It's called "Cheap Grace".
Andrew Bacevich, who is a Vietnam Vet and retired Army Colonel, does a good job explaining it...
Also, here's a transcript of Bacevich explaining Cheap Grace...
PHIL DONAHUE: I know you're a New Englander. And you in your book "Breach of Trust" you make an observation that I don't I no one else would make, certainly not in the Boston area.
You saw the United States military establishment use the Red Sox to promote pride, pride in the military, all good, all the time.
And they actually recreated a homecoming of a woman, Navy, who at first appeared on the big Jumbotron waving at her family.
And of course the place erupted in cheers and the next thing you know from behind, a flag, she appeared real.
And they were witness to well something that had to make you cry. She ran to embrace her family, and then the jets flew over.
What's wrong with that?
ANDREW BACEVICH: Well, it's the Red Sox exploiting the military and the military exploiting the Red Sox. But both of them together in a sense are manipulating the American people.
And they're encouraging the American people to think that to go to the ballgame on the 4th of July and sing the national anthem and clap for their troops that are on the field.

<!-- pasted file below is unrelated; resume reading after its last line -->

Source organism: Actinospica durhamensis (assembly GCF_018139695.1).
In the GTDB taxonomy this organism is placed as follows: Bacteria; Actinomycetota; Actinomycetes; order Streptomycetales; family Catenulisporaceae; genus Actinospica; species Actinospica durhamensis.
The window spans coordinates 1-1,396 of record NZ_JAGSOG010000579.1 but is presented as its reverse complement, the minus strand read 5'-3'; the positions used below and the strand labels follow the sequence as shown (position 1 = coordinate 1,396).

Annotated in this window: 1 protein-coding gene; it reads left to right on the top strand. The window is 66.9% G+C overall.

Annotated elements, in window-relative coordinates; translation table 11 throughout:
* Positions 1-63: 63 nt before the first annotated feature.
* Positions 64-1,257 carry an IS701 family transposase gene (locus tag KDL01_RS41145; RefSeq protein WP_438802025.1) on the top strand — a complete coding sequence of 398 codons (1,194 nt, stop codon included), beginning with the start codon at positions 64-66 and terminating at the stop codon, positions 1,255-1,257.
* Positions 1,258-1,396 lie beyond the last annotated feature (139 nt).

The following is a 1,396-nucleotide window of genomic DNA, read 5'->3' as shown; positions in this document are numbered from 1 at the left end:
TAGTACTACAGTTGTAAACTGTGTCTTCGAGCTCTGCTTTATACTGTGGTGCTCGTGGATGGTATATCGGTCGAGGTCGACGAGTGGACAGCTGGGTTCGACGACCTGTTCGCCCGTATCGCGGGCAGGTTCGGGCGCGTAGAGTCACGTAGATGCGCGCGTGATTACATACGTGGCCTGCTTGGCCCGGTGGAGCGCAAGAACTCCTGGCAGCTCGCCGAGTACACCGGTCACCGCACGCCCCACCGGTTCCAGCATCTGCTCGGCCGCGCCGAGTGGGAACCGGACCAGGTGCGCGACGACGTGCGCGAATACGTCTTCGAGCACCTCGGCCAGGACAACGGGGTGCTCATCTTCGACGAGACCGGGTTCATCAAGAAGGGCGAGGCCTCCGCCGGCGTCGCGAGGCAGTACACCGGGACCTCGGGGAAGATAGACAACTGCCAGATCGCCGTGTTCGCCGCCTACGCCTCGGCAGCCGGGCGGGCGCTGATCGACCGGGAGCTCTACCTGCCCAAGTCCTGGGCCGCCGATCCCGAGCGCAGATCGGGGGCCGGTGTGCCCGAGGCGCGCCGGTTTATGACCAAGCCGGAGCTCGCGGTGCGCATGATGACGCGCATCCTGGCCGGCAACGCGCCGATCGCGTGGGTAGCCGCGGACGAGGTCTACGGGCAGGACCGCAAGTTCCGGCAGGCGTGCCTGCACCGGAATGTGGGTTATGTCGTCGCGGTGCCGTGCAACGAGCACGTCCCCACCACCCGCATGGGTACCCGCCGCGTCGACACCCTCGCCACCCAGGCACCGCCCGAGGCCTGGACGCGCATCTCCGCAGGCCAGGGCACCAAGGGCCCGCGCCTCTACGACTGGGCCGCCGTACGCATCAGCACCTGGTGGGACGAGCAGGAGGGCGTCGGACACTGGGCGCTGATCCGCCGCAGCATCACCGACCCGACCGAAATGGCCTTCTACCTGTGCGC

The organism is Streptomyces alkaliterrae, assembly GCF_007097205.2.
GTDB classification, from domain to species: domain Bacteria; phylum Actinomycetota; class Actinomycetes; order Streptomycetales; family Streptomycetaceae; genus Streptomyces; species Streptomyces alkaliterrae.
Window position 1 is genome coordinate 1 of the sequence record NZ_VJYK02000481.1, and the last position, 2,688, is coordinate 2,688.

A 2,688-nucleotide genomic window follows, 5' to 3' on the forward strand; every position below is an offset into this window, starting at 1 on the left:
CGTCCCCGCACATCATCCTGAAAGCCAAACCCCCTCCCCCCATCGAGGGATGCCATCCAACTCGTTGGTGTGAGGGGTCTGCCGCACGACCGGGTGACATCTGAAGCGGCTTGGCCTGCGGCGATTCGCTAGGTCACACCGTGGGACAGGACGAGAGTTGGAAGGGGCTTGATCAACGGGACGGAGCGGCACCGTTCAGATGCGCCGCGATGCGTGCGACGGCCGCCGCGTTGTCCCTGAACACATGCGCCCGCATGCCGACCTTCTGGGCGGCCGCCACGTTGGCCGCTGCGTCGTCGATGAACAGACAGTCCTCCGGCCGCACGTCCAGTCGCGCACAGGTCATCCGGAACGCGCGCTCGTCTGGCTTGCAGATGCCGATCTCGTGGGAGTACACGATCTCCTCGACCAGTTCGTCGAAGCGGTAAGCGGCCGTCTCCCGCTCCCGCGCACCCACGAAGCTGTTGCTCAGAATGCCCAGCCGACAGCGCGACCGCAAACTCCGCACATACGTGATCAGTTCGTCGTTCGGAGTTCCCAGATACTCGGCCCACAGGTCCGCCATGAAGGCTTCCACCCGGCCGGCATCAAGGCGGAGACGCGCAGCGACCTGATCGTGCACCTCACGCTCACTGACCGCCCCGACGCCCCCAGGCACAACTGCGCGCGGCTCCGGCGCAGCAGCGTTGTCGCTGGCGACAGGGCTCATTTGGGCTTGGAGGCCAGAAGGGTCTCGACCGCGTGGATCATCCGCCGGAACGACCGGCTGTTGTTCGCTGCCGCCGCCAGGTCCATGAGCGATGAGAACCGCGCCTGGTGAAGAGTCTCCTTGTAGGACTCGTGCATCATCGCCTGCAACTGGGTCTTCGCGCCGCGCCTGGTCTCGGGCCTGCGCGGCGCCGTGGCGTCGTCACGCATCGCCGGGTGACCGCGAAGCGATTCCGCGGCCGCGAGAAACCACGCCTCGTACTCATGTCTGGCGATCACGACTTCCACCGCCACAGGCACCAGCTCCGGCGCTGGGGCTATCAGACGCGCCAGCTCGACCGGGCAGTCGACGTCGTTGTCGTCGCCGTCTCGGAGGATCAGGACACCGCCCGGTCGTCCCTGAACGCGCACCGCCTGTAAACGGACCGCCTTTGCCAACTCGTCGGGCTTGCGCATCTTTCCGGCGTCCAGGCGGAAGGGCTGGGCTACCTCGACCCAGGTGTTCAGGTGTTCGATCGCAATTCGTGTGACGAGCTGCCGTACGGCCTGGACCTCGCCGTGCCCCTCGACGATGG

And then to react emotionally to this contrived reunion all of that is intended to persuade the American people that they have acquitted their responsibility to the troops.
That when we say, "We support the troops," and we all say, "We support the troops," that that suffices.
I go to the ballgame, I clap, I get teary-eyed, and then when they say, "Play ball," I buy a beer and basically forget about the episode.
And my argument in the book is that that's not good enough.
My argument in the book is that in many respects, that's, well, it's an exercise in what Dietrich Bonhoeffer called "cheap grace."
Grace you award yourself without having earned. Grace that enables you to feel that you are virtuous when in fact you are complicit in wrongdoing. And I think that actually describes the relationship between the American people and the American military.
Now some people will be offended to hear me say that. But my argument would be that our first obligation to those we love, to those we care about, is to protect them, to preserve them, to keep them out of harm.
And therefore, if indeed we love the troops, if indeed we regarded them as the ultimate manifestation of what is good about our country, then we would all want to make sure that they were only sent in harm's way when absolutely necessary.
We would insist that they should not be abused. Now since 9/11, they have been abused. Particularly the American Army and the United States Marine Corps have been abused.
And I think that that's wrong. I think that it's undemocratic, I think that it's immoral and I think that the American people need to be called on it.
PHIL DONAHUE: Andrew Bacevich, Professor of History, Boston University, graduate of West Point, Army veteran, thank you very much for this very informative hour.
ANDREW BACEVICH: Thank you.